One of the few Jamaican-made features to enjoy wide exhibition in the U.S., The Harder They Come fizzled during its initial release and then found a more welcoming audience on the midnight-movie circuit, where the picture’s vibrant soundtrack helped familiarize Americans with reggae music. In fact, iconic reggae star Jimmy Cliff won international notoriety by playing the film’s leading role. Based on the real-life exploits of a poor Jamaican who became an anti-establishment folk hero, The Harder They Come takes place in the 1950s, when Ivan Martin (Cliff) travels from rural Jamaica to the big city in search of work. Eventually, he starts earning room and board as a handyman for a moralistic preacher (Basil Keane). Ivan falls in love with a young woman (Janet Bartley) who sings in the preacher’s choir, and then gets into trouble with the law while pursuing his real dream of becoming a reggae singer.
After many false starts, Jamaican music-industry kingpin Jose (Carl Bradshaw) agrees to a recording session with Ivan, and the session is the most thrilling scene in the movie: Cliff gives a heroic performance of his song “The Harder They Come,” an upbeat anthem for the disenfranchised. After the session, Jose pressures Ivan into signing away the rights to the song, forcing Ivan to look elsewhere for income. He ends up becoming a small-time pot dealer, so at the same time his song is dominating the island’s airwaves, Ivan must avoid capture by authorities. Reflecting the movie’s real-life inspiration, Ivan transforms into a rebel hero for the impoverished people of Jamaica.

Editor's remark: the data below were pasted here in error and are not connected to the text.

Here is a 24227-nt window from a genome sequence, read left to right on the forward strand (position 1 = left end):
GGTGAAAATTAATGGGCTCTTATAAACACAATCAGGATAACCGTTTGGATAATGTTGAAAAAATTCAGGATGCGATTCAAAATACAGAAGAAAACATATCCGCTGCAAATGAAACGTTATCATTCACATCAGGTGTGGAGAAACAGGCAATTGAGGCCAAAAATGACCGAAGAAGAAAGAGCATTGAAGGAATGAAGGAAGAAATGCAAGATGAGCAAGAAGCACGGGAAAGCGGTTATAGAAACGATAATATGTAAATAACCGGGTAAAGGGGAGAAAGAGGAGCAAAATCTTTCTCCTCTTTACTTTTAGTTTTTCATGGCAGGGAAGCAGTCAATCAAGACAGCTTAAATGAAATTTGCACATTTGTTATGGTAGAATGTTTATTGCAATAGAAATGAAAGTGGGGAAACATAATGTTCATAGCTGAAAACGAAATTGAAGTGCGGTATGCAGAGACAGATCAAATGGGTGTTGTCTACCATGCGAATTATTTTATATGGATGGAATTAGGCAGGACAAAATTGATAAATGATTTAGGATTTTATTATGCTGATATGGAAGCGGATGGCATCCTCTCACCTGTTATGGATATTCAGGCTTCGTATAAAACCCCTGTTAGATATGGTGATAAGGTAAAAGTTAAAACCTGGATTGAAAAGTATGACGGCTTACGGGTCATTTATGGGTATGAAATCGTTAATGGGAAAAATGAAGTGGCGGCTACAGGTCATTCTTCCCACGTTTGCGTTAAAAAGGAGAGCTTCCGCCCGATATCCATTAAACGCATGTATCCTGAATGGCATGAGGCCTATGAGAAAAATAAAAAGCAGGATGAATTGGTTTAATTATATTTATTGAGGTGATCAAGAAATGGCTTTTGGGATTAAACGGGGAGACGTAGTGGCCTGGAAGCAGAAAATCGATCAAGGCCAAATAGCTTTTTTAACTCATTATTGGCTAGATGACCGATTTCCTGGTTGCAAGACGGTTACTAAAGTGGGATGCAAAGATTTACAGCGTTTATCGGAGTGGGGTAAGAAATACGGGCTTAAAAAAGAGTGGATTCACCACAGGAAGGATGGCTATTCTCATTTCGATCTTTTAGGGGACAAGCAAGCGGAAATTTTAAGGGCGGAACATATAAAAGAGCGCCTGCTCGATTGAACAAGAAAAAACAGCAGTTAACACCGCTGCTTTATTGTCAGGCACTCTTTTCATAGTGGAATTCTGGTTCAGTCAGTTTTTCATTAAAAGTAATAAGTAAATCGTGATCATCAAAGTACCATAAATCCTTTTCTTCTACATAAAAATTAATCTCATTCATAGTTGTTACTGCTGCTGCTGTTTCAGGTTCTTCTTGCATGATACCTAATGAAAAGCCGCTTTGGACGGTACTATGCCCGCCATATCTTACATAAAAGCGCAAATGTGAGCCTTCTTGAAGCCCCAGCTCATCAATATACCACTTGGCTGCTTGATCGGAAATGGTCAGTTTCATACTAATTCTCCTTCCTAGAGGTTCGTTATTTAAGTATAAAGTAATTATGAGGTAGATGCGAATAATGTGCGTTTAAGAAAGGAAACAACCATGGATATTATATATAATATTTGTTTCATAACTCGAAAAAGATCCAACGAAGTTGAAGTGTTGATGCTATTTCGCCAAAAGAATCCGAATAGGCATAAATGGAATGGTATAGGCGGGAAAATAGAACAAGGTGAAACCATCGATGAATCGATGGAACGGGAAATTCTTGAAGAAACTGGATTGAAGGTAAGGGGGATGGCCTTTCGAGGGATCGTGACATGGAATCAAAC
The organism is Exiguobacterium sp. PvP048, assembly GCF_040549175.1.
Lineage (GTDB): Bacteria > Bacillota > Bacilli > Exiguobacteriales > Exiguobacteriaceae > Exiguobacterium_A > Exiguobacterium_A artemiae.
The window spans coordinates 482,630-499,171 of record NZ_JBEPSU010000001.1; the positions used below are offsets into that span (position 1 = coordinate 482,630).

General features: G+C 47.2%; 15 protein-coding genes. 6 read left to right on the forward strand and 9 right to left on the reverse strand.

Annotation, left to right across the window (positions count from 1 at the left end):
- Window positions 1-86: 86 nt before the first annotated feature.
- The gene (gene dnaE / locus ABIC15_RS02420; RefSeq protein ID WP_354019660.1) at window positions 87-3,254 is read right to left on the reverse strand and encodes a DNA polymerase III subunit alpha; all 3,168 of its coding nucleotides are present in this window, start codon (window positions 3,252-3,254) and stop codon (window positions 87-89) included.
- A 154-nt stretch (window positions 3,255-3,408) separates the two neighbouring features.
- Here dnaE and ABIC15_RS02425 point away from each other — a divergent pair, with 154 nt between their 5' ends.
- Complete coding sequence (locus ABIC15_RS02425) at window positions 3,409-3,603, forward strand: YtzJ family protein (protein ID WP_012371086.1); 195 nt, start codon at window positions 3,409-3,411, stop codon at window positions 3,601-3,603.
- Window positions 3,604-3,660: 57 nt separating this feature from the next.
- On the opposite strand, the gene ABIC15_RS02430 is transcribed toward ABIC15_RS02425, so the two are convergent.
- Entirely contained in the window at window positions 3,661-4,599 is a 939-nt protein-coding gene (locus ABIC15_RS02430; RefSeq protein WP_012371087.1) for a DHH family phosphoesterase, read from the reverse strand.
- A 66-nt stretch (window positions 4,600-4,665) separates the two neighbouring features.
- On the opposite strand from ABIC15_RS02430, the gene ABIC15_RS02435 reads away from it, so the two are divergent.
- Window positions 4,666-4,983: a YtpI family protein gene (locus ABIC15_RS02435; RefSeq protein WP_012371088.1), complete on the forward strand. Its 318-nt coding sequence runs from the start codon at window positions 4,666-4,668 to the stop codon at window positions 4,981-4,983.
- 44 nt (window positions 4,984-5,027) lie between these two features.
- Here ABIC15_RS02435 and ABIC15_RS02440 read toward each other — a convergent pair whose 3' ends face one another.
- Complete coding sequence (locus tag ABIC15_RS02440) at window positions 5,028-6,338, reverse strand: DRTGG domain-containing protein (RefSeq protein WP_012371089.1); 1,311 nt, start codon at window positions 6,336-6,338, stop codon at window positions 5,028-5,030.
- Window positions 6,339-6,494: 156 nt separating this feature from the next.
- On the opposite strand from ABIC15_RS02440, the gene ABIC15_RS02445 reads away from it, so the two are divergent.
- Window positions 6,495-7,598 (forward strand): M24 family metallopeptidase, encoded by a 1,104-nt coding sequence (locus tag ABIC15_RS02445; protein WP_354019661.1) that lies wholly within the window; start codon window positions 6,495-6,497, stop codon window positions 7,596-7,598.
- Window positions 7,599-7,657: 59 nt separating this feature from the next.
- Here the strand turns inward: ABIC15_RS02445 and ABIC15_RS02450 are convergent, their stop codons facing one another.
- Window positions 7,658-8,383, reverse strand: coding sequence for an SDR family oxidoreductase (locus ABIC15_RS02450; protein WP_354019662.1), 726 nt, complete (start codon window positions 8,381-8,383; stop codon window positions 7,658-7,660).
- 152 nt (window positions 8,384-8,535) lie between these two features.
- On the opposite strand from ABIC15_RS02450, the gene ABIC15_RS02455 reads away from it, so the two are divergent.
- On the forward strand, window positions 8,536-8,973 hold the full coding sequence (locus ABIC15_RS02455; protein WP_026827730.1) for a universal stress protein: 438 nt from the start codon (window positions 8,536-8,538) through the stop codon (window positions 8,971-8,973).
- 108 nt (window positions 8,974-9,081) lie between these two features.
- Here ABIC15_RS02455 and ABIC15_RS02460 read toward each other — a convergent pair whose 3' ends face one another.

Directed and co-written by Jamaican native Perry Henzell (whose only other film project was the feature No Place Like Home, which he started in the ’70s but didn’t complete until 2006), The Harder They Come is quite poorly made, suffering from murky cinematography and sloppy editing. The cast’s thick Jamaican accents also make deciphering dialogue tricky. However, there’s a reason the picture kept midnight-movie viewers coming back for more: The picture has infectious energy, riffing on the romantic theme of a man pushed to criminality by an unfair society, and Cliff is appealing despite lacking any real skill as an actor. More importantly, the music kills, from the title tune to Cliff’s soaring ballad “Many Rivers to Cross” to the handful of songs by other artists used as background music.
The Harder They Come: FUNKY